I took my classes to the library for orientation this past week, and while I was there I took a look in their stacks and found some books on writing. One I didn't check out was about writing YA fiction and had been published in the 1960s. I flipped through it a bit and was amused to see a chapter on "What Not to Include." It went something like, "Of course you don't want to include any behavior that you don't want your readers to emulate." And I thought about most YA fiction, which even if the MC is squeaky clean, there are usually lots of bad behaviors in other characters. I mean, it's not realistic, is it? I do appreciate if those bad behaviors have consequences, the sort of consequences bad behavior can get you in the real world, but we're just not writing Nancy Drew anymore, are we?
One of the books I did take home-- Thanks, But This Isn't For Us by Jessica Page Morrell, an editor and writer. While some of the things she says aren't exactly revelations, some of them kinda are. The book is laid out so that you have chapters, then you have headings under that. For example, there's a chapter on beginnings. She gives some basic rules, the typical idea of a hook, etc. but then, THEN, she gives a section called "Deal Breakers" which gives the openings that editors and agents pretty much dread across the board. AND, she gives you examples. Then when she gets to the good ways to open a book, she also gives examples. I swear that section was really helpful and inspiring.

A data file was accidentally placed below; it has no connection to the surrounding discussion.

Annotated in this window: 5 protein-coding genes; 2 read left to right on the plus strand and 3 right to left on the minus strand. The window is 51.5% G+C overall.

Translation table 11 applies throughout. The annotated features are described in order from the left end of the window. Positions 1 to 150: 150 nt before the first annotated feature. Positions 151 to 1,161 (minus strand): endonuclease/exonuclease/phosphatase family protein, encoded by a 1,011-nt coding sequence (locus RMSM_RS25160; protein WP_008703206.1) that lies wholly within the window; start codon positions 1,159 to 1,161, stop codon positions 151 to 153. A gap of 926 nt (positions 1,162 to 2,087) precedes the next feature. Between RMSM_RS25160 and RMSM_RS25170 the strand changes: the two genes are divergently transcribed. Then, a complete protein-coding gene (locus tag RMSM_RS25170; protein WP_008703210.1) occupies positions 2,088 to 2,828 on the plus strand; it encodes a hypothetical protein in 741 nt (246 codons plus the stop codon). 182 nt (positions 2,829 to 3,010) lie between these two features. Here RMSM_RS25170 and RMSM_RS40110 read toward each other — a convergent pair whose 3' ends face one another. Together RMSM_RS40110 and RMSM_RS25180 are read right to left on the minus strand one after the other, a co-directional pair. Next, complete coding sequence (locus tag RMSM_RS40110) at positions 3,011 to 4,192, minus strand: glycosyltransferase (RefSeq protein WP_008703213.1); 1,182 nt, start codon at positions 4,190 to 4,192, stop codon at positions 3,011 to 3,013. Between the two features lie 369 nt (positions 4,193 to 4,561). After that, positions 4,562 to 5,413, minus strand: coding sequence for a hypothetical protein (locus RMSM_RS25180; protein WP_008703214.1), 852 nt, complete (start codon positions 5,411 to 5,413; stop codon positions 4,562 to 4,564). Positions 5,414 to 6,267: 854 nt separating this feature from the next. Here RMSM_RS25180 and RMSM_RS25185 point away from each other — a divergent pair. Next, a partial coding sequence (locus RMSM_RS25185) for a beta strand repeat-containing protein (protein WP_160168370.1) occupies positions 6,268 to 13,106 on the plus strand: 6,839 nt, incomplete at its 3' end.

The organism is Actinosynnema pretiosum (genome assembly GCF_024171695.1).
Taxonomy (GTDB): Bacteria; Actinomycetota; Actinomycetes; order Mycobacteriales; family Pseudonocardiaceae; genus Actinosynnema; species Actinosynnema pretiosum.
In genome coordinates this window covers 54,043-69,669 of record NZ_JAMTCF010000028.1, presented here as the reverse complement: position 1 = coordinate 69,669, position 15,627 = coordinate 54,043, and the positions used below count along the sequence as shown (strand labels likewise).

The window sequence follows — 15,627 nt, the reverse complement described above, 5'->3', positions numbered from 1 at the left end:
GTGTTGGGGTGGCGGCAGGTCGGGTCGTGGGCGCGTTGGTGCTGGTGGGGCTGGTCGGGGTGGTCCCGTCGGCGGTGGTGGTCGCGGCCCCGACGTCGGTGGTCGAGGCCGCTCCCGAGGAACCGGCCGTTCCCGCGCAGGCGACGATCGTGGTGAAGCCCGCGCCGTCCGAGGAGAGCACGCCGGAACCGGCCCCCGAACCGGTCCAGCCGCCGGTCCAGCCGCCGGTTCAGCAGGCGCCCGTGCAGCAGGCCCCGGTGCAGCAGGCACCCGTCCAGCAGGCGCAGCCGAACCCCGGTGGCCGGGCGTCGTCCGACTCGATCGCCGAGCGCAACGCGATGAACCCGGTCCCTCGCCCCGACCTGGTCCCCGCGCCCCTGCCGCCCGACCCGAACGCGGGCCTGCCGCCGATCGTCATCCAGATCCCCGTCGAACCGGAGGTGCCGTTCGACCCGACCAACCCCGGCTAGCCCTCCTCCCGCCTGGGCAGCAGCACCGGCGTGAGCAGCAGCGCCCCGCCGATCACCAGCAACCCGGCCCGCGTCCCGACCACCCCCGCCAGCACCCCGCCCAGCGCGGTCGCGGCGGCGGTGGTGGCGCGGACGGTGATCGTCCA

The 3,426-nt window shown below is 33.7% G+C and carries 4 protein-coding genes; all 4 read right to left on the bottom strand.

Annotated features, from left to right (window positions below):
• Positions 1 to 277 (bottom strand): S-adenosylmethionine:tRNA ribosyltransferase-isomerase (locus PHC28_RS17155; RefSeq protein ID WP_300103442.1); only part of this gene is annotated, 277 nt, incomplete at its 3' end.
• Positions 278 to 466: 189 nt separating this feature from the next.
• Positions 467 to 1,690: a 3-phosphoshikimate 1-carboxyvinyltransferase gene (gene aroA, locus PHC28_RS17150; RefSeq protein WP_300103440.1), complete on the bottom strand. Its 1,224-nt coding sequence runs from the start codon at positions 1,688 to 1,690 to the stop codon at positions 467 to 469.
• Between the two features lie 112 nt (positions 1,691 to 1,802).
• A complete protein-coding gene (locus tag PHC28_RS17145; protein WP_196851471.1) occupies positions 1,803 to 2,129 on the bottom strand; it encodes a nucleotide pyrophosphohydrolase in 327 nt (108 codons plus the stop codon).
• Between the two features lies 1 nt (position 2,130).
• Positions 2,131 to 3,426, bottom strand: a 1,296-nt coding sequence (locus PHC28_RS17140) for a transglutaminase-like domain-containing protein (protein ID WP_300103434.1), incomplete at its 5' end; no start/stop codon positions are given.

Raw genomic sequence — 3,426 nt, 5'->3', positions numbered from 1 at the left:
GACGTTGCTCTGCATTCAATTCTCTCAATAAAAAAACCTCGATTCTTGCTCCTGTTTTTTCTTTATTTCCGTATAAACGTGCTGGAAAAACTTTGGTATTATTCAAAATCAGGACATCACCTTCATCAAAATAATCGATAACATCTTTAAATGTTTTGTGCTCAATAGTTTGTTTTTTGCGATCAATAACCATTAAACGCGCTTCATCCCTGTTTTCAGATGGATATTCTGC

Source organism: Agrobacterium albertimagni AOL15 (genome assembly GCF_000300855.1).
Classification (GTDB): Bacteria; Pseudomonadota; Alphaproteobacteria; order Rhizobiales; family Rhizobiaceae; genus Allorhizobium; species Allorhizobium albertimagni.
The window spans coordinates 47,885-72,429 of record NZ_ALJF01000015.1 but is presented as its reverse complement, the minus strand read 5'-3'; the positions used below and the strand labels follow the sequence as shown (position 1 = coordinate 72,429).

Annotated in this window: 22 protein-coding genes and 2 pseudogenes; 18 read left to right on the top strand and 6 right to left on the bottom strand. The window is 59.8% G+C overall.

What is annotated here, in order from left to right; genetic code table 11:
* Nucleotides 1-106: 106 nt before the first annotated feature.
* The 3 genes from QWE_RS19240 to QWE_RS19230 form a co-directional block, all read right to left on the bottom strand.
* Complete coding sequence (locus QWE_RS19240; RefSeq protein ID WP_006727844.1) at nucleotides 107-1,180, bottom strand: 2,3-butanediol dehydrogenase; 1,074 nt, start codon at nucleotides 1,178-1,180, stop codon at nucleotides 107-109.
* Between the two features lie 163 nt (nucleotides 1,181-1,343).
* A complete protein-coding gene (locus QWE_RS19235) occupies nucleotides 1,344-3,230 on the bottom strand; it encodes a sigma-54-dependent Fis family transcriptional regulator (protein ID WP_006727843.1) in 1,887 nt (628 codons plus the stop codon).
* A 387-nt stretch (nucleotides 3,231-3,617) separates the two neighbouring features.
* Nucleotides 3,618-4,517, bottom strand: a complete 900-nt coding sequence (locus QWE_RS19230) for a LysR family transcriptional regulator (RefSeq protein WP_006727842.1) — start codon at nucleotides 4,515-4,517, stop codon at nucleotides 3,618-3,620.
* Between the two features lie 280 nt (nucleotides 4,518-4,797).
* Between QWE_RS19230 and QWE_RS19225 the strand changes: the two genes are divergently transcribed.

Definitely worth the read, even if you're more just skimming your favorite chapters for ideas or help in avoiding writing pitfalls.